Understanding, Avoiding and Conquering Ethics Exhaustion

When your sense of right and wrong is being compromised, the first steps are to recognize and discuss the problem.
Kerry Lengyel
Published: July 08, 2018
Compassion fatigue and burnout are well recognized in the veterinary profession, yet not all practitioners agree on their definitions. Others don’t identify with the concepts or have been unable to put a label on what they are grappling with in their daily lives.

A relatively new concept, ethics exhaustion differs from compassion fatigue, burnout and other emotional problems experienced in the veterinary profession. It may hold the answer that veterinarians struggling with a sense of indifference have been looking for.
 

Ethics Exhaustion: Definition and Causes

Sonnya Dennis, DVM, DABVP (Canine/Feline), coined the term “ethics exhaustion” to indicate the fatigue, emotional distress and lack of will to continue to act in a way that is consistent with what you believe is the ethical thing to do.

“Ethics exhaustion is not a loss of compassion. Rather, it happens when you’re prevented from acting on what you believe is the compassionate and caring thing to do so often that you stop trying or caring,” said Dr. Dennis, who owns Stratham-Newfields Veterinary Hospital in Newfields, New Hampshire.

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Although the concept has similarities with compassion fatigue and burnout, she said, it is in a category of its own. When veterinarians suffer from ethics exhaustion, instead of feeling emotionally exhausted as they would if they were burned out, or experiencing an increase in apathy as they would if they had compassion fatigue, they are devoid of all feelings. When encountering a difficult euthanasia situation, for example, a veterinarian with ethics exhaustion would say, “Sure, I’ll euthanize that patient. I don’t care. It doesn’t matter anymore,” Dr. Dennis said.

Ethics, as used here, is a code of moral conduct or rules you follow because of a sense of duty, not convenience. Ethics is not alterable by circumstance and is the sense that you are doing the thing that you should do.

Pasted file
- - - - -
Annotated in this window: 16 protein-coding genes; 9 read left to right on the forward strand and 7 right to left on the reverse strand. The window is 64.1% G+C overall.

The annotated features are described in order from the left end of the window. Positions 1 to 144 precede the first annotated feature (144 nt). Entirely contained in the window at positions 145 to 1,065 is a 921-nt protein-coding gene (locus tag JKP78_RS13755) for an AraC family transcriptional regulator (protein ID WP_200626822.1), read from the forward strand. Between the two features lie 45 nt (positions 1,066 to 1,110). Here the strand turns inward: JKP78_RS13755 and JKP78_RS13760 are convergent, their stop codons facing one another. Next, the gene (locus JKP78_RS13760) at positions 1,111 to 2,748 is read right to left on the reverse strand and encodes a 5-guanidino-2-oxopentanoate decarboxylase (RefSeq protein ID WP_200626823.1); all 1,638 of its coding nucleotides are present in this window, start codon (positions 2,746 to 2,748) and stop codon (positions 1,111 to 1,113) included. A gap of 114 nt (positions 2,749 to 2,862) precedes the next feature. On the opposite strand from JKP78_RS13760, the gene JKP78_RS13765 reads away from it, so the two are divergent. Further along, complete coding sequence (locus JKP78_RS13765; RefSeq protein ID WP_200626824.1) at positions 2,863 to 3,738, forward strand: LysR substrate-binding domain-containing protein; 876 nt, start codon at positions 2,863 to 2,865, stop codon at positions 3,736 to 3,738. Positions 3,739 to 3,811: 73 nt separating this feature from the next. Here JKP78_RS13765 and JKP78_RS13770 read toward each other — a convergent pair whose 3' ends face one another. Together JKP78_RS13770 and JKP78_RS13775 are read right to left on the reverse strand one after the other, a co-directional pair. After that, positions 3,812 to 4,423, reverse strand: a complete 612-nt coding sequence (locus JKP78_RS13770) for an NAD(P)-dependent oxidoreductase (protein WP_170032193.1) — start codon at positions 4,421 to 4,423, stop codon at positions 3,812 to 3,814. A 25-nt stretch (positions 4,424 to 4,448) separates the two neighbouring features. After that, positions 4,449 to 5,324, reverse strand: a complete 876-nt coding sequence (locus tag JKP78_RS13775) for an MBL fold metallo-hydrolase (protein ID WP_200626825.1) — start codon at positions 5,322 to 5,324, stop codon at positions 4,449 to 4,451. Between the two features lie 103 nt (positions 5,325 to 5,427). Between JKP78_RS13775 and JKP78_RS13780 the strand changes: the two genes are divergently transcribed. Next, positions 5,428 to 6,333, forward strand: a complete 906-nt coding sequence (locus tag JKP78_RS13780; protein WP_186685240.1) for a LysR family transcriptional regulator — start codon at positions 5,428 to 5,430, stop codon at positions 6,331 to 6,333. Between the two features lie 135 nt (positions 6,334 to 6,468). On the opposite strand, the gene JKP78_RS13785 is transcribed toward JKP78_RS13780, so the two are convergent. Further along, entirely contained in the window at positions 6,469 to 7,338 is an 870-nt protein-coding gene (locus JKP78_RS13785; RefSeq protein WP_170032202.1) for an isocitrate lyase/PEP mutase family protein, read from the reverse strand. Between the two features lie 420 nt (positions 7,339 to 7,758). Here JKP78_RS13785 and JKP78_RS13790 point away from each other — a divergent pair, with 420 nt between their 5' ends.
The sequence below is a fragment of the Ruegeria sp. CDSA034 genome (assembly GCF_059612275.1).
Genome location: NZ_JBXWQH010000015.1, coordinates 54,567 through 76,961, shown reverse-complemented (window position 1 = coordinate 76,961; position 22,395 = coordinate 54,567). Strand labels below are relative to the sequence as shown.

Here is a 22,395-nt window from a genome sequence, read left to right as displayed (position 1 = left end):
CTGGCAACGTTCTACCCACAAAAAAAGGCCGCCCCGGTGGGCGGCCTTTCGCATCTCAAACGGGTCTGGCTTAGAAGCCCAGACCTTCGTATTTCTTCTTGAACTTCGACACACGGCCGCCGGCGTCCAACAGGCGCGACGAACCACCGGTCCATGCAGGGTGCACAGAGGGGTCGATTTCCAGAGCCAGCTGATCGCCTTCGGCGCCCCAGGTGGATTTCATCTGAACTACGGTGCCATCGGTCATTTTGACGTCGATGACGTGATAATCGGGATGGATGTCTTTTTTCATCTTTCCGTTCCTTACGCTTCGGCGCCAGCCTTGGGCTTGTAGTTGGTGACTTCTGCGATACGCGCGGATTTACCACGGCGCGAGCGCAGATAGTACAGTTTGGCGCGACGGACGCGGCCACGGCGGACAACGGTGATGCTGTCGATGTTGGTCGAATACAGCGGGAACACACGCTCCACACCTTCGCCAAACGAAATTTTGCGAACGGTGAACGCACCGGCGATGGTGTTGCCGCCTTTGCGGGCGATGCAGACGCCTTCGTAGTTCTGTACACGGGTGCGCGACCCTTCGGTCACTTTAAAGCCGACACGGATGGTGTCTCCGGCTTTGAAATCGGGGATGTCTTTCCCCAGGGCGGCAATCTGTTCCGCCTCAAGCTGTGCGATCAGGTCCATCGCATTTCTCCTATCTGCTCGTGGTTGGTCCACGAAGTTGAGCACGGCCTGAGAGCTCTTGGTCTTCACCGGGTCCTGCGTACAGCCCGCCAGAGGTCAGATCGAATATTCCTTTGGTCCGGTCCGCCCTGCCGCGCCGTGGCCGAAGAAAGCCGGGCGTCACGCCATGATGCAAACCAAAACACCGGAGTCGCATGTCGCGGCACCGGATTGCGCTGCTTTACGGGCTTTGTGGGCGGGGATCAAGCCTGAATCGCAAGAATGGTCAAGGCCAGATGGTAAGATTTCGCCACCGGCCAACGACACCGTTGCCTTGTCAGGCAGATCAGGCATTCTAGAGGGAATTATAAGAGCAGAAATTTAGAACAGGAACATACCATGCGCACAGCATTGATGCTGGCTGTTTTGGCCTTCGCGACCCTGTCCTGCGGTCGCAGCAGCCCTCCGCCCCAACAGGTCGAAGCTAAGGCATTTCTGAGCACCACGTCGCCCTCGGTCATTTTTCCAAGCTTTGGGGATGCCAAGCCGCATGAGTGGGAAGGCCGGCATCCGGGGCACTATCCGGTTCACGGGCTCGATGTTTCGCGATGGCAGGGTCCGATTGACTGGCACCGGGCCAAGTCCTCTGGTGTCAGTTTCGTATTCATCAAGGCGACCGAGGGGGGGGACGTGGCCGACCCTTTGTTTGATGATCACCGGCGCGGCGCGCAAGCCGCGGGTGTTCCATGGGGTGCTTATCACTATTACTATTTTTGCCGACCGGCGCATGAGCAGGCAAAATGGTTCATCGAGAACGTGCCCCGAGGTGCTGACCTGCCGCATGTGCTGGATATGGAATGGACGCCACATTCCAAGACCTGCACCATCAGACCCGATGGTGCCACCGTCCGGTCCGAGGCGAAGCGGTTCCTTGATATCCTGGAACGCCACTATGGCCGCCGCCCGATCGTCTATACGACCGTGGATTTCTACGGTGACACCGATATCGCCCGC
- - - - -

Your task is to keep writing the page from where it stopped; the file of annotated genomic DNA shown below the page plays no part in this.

Ethics exhaustion can be caused by several factors:
  • Conflict between what you believe is right and what you must do
  • Repeatedly doing what you don’t feel is right
  • Your feelings of helplessness being minimized by others
  • Trouble defining what is the right thing to do
  • Mismatch between your ethical beliefs and your behavior

Veterinarians encounter several sources of conflict in practice, but “it all comes down to prioritizing your ethical duty,” Dr. Dennis said. When veterinary professionals start to feel the fatigue and emotional distress of ethics exhaustion, several signs begin to appear and overrun their professional lives.

Behavioral Drift
“Over time, all these situations pushing and pulling on us can cause us to become realigned,” Dr. Dennis said. “We think, I must do this action even though it is not the right thing to do.”

On the scale of acceptable and unacceptable, for example, where would you draw the line when it comes to the reasoning behind euthanizing a pet? Dr. Dennis explained that the line usually starts off earlier and, as one continues to practice, veers off course. If that line is shifting, this is a type of behavioral drift (Figure).
 

“Did you change your beliefs or just give in?” Dr. Dennis asked. “It’s one thing to actually change what you believe to be ethical yet another thing entirely to believe one thing but do another. That is what can severely affect you and our profession over time.”

Ethical Learned Helplessness
Learned helplessness is a condition in which someone suffers from a sense of powerlessness or the persistent failure to succeed. It can cause you to think:
  • I’m too exhausted to continue to do what I believe is right.
  • No one cares. Why should I?
  • I might as well do it because someone else will.
  • It’s not my fault. I had no choice.
  • I’m just following orders.

“It’s easy to become discouraged, but we may be able to unlearn our helplessness,” she said. Just because you gave in once doesn’t mean you have to do it repeatedly.
 

Overcoming Ethics Exhaustion

The best way to rid your practice of the negative effects of ethics exhaustion is to prevent it from happening in the first place. There are several things that each veterinary team member can do.
  • Employees: Commit, in writing, where you will not compromise when it comes to services you may be asked to perform. Ask about clinic policies and whether the leadership is open to discussions about them.
  • Supervisors: Create a safe environment to discuss ethical conflicts. Recognize that ordering an employee to do something may cause more harm than necessary. Have written policies regarding certain practices.

“Veterinarians experiencing ethics exhaustion don’t want absolution; they want resolution,” Dr. Dennis said. If you’re experiencing behavioral drift, “grab an oar and start rowing again. Find some friends to help you.”

When it comes to learned helplessness, it can be tremendously beneficial to remind yourself that just because something didn’t work in the past doesn’t mean it’s doomed in the present. “Circumstances change,” she said. “Try, and try again.”

If all else fails, change your environment, change your job, change your profession and seek help to combat the stress associated with ethics exhaustion.  

“Ethics and ethical conflicts really, really are giant,” Dr. Dennis said. “These topics can’t be taboo. We have to have a dialogue, and we have to remain a team.”

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